China to strengthen commodity price controls in five-year plan


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BEIJING, May 25 (Reuters) - China will strengthen price controls on iron ore, copper, corn and other commodities in its 14th five-year plan for 2021 to 2025 to address abnormal fluctuations in prices, the state planner said on Tuesday.

China will improve monitoring and forecasting systems for major commodities and strengthen price controls for important goods such as grain, meat, eggs and vegetables, the National Development and Reform Commission (NDRC) said.

It will also stick to the minimum purchase price policy framework for rice and wheat, it said. The government buys these grains from farmers at a minimum price when the market drops below that level.

The move comes as Beijing prioritises guaranteeing food security for its population of 1.4 billion.

The NDRC said it will build a solid grain supply and stabilise prices.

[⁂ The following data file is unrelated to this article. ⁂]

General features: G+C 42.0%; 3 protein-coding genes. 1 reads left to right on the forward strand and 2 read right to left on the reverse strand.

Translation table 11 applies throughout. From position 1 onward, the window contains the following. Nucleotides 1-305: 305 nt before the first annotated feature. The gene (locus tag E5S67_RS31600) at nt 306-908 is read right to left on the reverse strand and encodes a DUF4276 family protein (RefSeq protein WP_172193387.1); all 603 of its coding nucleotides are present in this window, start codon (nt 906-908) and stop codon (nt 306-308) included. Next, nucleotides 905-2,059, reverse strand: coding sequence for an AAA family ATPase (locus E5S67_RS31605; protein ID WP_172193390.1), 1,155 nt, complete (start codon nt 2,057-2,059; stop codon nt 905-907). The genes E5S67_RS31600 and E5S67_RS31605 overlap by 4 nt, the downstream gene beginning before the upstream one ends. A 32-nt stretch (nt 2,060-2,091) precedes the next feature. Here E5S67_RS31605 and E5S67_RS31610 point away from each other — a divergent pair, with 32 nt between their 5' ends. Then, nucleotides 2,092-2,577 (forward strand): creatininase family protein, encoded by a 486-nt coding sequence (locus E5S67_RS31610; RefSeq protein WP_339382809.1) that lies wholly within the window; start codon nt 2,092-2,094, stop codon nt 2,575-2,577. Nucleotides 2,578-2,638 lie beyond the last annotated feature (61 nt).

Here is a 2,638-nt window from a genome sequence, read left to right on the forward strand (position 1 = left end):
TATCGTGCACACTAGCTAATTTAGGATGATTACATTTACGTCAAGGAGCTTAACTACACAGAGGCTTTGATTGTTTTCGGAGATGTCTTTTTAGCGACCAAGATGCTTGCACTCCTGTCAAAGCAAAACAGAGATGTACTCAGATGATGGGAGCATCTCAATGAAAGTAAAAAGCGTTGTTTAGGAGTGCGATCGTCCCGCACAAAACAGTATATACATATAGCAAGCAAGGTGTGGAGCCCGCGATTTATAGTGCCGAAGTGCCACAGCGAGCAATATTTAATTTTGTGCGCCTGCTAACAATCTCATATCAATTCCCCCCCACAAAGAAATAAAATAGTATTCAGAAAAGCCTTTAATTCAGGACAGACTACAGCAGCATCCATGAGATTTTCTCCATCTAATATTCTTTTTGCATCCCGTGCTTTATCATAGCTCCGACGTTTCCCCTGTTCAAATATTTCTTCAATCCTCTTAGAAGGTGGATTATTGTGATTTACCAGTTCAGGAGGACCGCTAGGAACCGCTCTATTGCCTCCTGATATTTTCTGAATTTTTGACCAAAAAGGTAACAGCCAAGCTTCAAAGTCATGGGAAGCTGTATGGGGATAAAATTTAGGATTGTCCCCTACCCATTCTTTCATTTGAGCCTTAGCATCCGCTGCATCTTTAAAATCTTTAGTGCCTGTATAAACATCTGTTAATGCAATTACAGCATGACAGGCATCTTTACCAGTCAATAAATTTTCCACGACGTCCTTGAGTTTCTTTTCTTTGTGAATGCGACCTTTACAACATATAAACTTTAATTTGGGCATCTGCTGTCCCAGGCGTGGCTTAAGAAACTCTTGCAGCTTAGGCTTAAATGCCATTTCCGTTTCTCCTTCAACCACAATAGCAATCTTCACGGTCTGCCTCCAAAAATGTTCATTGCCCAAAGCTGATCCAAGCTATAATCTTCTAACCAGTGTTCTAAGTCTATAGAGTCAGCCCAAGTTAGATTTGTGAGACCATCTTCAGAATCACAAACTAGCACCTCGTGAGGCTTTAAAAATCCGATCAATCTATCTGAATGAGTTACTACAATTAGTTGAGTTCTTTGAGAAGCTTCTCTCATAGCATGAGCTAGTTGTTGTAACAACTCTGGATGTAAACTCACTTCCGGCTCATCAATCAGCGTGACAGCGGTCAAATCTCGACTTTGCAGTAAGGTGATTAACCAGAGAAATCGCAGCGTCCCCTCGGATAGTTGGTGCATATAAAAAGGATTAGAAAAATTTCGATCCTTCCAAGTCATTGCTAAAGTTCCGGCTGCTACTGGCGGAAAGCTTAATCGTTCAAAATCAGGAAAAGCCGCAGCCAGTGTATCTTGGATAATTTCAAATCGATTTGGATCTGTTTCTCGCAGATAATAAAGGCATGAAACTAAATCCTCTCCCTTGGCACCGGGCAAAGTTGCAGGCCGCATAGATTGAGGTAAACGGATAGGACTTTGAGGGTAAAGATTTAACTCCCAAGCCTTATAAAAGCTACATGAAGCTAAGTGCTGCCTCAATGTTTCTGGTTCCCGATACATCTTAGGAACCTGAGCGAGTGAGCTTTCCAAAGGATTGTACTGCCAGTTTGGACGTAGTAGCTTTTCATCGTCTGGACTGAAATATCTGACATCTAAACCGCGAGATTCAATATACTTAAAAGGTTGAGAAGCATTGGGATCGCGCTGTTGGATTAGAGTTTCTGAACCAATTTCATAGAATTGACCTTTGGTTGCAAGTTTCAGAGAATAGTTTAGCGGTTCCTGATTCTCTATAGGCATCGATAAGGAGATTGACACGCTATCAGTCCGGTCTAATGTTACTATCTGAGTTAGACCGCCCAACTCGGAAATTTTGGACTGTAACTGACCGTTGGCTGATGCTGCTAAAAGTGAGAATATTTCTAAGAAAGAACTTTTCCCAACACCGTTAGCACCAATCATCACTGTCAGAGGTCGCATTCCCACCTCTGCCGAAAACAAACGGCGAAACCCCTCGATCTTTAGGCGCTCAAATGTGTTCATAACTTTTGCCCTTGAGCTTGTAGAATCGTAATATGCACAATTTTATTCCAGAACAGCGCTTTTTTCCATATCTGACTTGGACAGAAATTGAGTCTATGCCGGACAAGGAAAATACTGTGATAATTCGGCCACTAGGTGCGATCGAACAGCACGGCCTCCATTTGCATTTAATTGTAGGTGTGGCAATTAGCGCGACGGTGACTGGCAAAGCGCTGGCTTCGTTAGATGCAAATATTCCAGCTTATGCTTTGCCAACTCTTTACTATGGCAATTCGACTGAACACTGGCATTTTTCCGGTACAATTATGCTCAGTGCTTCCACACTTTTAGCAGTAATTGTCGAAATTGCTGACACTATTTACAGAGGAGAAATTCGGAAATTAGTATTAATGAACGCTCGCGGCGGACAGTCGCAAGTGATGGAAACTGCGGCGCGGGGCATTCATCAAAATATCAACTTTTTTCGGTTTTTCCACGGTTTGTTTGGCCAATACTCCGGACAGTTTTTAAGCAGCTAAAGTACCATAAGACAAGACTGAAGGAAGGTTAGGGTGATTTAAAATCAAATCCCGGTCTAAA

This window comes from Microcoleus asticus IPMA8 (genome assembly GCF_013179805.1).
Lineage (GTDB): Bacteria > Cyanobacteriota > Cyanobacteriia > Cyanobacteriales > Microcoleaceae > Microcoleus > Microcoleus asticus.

In energy markets, the state planner said China will adopt a new pricing mechanism for pumped storage, and promote price reforms in transmission and distribution of electricity, in order to improve flexibility in the grid system.

"For high-energy intensity and high-emission industries, (China) will implement differential and tiered electricity prices... to promote carbon reduction," the statement said.

Commodities prices in the world's second biggest economy have seen big swings this year driven by post-pandemic demand recovery, global liquidity easing and speculative trading.

Beijing's recent moves come after soaring metals prices contributed to a spike in factory gate prices and slower growth in industrial output in April.

Government watchdogs have repeatedly urged industrial metal firms to maintain market order and pledged to crack down on any irregularities or malicious speculation.

Futures prices for commodities such as iron ore DCIOcv1 and corn DCCcv1 on the Dalian Commodity Exchange, steel SRBcv1SHHCcv1 and copper SCFcv1 on the Shanghai Futures Exchange all hit historic highs this year.

Beijing has vowed more regulation of trade, stockpiling, tougher inspections on physical and derivative markets and probes into behaviour that bid up prices.

Premier Li Keqiang also said on Monday that the government will strive to prevent rising commodity prices being passed on to consumers. (

(Reporting by Min Zhang, Hallie Gu, Muyu Xu and Shivani Singh; editing by Clarence Fernandez and Jason Neely)

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